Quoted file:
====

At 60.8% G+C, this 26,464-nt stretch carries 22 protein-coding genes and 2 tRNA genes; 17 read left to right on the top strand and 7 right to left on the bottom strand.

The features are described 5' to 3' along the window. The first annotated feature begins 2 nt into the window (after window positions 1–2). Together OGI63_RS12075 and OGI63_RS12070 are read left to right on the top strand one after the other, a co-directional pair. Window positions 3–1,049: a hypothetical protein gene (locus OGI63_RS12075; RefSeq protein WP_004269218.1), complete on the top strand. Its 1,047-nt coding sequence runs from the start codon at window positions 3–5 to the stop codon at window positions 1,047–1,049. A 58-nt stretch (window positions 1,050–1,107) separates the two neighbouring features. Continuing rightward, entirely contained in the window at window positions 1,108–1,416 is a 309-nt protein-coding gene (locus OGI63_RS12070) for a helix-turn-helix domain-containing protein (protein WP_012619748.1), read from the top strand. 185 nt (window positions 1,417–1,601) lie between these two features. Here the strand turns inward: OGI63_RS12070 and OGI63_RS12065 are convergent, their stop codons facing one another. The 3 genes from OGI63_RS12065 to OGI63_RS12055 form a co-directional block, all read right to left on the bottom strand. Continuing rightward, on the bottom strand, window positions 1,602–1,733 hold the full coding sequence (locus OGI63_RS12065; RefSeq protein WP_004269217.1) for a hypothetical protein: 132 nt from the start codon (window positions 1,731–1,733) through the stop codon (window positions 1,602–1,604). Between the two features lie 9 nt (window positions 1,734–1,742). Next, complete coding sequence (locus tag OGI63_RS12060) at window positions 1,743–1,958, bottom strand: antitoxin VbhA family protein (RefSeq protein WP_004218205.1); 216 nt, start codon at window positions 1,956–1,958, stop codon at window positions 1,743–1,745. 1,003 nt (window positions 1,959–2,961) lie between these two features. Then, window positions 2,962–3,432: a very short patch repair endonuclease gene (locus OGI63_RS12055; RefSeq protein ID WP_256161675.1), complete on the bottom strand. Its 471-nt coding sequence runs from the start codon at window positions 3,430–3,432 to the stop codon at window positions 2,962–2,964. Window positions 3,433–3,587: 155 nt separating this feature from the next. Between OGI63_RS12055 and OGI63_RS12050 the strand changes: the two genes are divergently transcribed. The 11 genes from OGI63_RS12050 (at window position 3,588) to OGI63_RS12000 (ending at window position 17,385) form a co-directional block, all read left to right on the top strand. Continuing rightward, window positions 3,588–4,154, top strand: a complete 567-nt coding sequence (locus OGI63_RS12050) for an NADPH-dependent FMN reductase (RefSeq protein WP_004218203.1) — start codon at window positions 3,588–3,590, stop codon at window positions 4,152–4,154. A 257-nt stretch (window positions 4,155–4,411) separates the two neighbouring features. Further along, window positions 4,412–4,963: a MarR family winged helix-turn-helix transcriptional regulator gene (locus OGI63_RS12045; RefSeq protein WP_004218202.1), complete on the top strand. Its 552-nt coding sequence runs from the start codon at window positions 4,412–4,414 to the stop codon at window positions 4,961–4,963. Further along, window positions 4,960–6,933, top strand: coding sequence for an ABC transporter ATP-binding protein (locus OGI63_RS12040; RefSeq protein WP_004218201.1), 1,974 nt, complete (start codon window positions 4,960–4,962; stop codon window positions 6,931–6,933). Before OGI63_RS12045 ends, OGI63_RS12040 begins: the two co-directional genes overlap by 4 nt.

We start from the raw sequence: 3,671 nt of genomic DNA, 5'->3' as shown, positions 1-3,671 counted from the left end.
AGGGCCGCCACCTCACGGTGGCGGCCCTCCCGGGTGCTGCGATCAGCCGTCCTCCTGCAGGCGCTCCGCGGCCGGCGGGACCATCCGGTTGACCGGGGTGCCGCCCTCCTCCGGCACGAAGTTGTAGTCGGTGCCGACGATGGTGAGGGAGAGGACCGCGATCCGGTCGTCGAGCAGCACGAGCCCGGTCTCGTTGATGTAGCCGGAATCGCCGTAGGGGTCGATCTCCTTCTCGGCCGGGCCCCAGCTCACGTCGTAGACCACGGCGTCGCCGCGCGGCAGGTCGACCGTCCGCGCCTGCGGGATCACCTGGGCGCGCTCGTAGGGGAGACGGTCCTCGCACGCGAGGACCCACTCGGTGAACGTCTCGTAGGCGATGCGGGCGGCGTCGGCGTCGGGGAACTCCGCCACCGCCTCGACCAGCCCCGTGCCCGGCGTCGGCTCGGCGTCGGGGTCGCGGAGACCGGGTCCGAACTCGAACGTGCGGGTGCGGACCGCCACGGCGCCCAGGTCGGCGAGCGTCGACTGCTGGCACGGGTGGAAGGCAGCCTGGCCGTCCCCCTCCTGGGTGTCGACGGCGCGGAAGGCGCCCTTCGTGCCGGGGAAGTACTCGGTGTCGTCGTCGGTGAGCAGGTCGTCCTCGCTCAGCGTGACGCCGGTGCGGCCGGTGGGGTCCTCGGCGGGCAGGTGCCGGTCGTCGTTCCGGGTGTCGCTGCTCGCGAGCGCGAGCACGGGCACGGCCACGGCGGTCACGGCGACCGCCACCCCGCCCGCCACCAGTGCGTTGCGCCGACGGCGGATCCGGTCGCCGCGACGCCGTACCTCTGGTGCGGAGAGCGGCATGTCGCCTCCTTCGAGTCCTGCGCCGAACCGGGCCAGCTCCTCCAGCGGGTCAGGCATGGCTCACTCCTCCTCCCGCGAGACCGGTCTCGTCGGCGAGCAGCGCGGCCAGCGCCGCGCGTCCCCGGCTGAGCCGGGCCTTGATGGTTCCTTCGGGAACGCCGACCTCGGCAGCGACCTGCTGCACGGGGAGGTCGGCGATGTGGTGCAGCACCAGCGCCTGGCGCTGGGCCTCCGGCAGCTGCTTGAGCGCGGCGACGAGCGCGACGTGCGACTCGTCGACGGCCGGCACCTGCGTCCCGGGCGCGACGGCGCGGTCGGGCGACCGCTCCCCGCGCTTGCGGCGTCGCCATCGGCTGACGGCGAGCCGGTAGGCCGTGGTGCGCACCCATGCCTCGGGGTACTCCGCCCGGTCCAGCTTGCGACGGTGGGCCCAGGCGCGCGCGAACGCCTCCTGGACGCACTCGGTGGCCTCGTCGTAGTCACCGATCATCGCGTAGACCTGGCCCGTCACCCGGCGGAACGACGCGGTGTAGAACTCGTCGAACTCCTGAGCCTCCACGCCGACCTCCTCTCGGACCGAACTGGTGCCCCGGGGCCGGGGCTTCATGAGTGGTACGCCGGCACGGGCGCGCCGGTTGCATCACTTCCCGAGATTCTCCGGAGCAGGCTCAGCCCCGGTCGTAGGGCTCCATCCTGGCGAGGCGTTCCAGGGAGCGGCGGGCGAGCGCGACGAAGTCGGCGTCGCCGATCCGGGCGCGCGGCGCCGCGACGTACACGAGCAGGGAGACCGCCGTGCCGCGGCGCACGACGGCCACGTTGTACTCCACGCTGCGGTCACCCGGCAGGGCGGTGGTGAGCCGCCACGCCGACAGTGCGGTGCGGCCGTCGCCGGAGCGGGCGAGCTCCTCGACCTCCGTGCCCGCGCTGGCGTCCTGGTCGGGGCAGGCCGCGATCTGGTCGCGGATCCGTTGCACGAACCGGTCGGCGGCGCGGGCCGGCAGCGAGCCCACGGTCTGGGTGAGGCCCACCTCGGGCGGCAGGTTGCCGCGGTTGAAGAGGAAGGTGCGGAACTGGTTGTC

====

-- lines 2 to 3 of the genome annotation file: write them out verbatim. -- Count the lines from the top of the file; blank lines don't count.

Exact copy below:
The features are described 5' to 3' along the window. The first annotated feature begins 2 nt into the window (after window positions 1–2). Together OGI63_RS12075 and OGI63_RS12070 are read left to right on the top strand one after the other, a co-directional pair. Window positions 3–1,049: a hypothetical protein gene (locus OGI63_RS12075; RefSeq protein WP_004269218.1), complete on the top strand. Its 1,047-nt coding sequence runs from the start codon at window positions 3–5 to the stop codon at window positions 1,047–1,049. A 58-nt stretch (window positions 1,050–1,107) separates the two neighbouring features. Continuing rightward, entirely contained in the window at window positions 1,108–1,416 is a 309-nt protein-coding gene (locus OGI63_RS12070) for a helix-turn-helix domain-containing protein (protein WP_012619748.1), read from the top strand. 185 nt (window positions 1,417–1,601) lie between these two features. Here the strand turns inward: OGI63_RS12070 and OGI63_RS12065 are convergent, their stop codons facing one another. The 3 genes from OGI63_RS12065 to OGI63_RS12055 form a co-directional block, all read right to left on the bottom strand. Continuing rightward, on the bottom strand, window positions 1,602–1,733 hold the full coding sequence (locus OGI63_RS12065; RefSeq protein WP_004269217.1) for a hypothetical protein: 132 nt from the start codon (window positions 1,731–1,733) through the stop codon (window positions 1,602–1,604). Between the two features lie 9 nt (window positions 1,734–1,742). Next, complete coding sequence (locus tag OGI63_RS12060) at window positions 1,743–1,958, bottom strand: antitoxin VbhA family protein (RefSeq protein WP_004218205.1); 216 nt, start codon at window positions 1,956–1,958, stop codon at window positions 1,743–1,745. 1,003 nt (window positions 1,959–2,961) lie between these two features. Then, window positions 2,962–3,432: a very short patch repair endonuclease gene (locus OGI63_RS12055; RefSeq protein ID WP_256161675.1), complete on the bottom strand. Its 471-nt coding sequence runs from the start codon at window positions 3,430–3,432 to the stop codon at window positions 2,962–2,964. Window positions 3,433–3,587: 155 nt separating this feature from the next. Between OGI63_RS12055 and OGI63_RS12050 the strand changes: the two genes are divergently transcribed. The 11 genes from OGI63_RS12050 (at window position 3,588) to OGI63_RS12000 (ending at window position 17,385) form a co-directional block, all read left to right on the top strand. Continuing rightward, window positions 3,588–4,154, top strand: a complete 567-nt coding sequence (locus OGI63_RS12050) for an NADPH-dependent FMN reductase (RefSeq protein WP_004218203.1) — start codon at window positions 3,588–3,590, stop codon at window positions 4,152–4,154. A 257-nt stretch (window positions 4,155–4,411) separates the two neighbouring features. Further along, window positions 4,412–4,963: a MarR family winged helix-turn-helix transcriptional regulator gene (locus OGI63_RS12045; RefSeq protein WP_004218202.1), complete on the top strand. Its 552-nt coding sequence runs from the start codon at window positions 4,412–4,414 to the stop codon at window positions 4,961–4,963. Further along, window positions 4,960–6,933, top strand: coding sequence for an ABC transporter ATP-binding protein (locus OGI63_RS12040; RefSeq protein WP_004218201.1), 1,974 nt, complete (start codon window positions 4,960–4,962; stop codon window positions 6,931–6,933). Before OGI63_RS12045 ends, OGI63_RS12040 begins: the two co-directional genes overlap by 4 nt.

We start from the raw sequence: 3,671 nt of genomic DNA, 5'->3' as shown, positions 1-3,671 counted from the left end.